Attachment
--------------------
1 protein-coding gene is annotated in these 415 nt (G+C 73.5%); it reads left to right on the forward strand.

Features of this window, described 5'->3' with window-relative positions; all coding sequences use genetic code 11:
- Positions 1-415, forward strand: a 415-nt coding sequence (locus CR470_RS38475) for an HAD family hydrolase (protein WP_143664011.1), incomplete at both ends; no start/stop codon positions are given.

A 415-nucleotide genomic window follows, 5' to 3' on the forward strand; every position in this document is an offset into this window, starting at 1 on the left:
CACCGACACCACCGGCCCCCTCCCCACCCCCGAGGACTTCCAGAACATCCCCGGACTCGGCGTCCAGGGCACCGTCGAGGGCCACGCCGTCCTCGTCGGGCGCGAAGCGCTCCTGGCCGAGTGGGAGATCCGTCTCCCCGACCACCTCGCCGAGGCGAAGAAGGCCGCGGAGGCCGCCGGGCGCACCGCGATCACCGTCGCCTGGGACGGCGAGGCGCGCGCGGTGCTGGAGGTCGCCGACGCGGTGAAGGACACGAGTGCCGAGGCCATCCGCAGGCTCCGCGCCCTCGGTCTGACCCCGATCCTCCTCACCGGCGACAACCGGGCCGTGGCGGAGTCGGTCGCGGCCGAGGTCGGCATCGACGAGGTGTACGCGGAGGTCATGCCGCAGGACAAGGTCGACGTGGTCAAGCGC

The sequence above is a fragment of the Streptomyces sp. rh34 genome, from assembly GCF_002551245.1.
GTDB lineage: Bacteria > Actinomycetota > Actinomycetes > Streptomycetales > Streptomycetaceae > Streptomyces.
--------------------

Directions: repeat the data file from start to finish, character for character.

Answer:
1 protein-coding gene is annotated in these 415 nt (G+C 73.5%); it reads left to right on the forward strand.

Features of this window, described 5'->3' with window-relative positions; all coding sequences use genetic code 11:
- Positions 1-415, forward strand: a 415-nt coding sequence (locus CR470_RS38475) for an HAD family hydrolase (protein WP_143664011.1), incomplete at both ends; no start/stop codon positions are given.

A 415-nucleotide genomic window follows, 5' to 3' on the forward strand; every position in this document is an offset into this window, starting at 1 on the left:
CACCGACACCACCGGCCCCCTCCCCACCCCCGAGGACTTCCAGAACATCCCCGGACTCGGCGTCCAGGGCACCGTCGAGGGCCACGCCGTCCTCGTCGGGCGCGAAGCGCTCCTGGCCGAGTGGGAGATCCGTCTCCCCGACCACCTCGCCGAGGCGAAGAAGGCCGCGGAGGCCGCCGGGCGCACCGCGATCACCGTCGCCTGGGACGGCGAGGCGCGCGCGGTGCTGGAGGTCGCCGACGCGGTGAAGGACACGAGTGCCGAGGCCATCCGCAGGCTCCGCGCCCTCGGTCTGACCCCGATCCTCCTCACCGGCGACAACCGGGCCGTGGCGGAGTCGGTCGCGGCCGAGGTCGGCATCGACGAGGTGTACGCGGAGGTCATGCCGCAGGACAAGGTCGACGTGGTCAAGCGC

The sequence above is a fragment of the Streptomyces sp. rh34 genome, from assembly GCF_002551245.1.
GTDB lineage: Bacteria > Actinomycetota > Actinomycetes > Streptomycetales > Streptomycetaceae > Streptomyces.